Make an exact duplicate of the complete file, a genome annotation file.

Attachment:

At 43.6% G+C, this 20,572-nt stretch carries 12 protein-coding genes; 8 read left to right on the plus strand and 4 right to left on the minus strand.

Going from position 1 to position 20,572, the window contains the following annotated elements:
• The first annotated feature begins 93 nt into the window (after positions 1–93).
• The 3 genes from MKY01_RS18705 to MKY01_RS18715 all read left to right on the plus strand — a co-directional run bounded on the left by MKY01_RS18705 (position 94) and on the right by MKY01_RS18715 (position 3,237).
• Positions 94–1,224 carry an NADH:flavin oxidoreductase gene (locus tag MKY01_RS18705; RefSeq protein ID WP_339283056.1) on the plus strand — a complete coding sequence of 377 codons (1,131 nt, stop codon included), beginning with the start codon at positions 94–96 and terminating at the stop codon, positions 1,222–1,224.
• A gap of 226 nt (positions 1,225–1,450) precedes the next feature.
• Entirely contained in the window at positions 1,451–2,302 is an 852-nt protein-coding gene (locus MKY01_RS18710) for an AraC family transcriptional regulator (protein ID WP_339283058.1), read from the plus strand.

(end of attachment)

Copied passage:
At 43.6% G+C, this 20,572-nt stretch carries 12 protein-coding genes; 8 read left to right on the plus strand and 4 right to left on the minus strand.

Going from position 1 to position 20,572, the window contains the following annotated elements:
• The first annotated feature begins 93 nt into the window (after positions 1–93).
• The 3 genes from MKY01_RS18705 to MKY01_RS18715 all read left to right on the plus strand — a co-directional run bounded on the left by MKY01_RS18705 (position 94) and on the right by MKY01_RS18715 (position 3,237).
• Positions 94–1,224 carry an NADH:flavin oxidoreductase gene (locus tag MKY01_RS18705; RefSeq protein ID WP_339283056.1) on the plus strand — a complete coding sequence of 377 codons (1,131 nt, stop codon included), beginning with the start codon at positions 94–96 and terminating at the stop codon, positions 1,222–1,224.
• A gap of 226 nt (positions 1,225–1,450) precedes the next feature.
• Entirely contained in the window at positions 1,451–2,302 is an 852-nt protein-coding gene (locus MKY01_RS18710) for an AraC family transcriptional regulator (protein ID WP_339283058.1), read from the plus strand.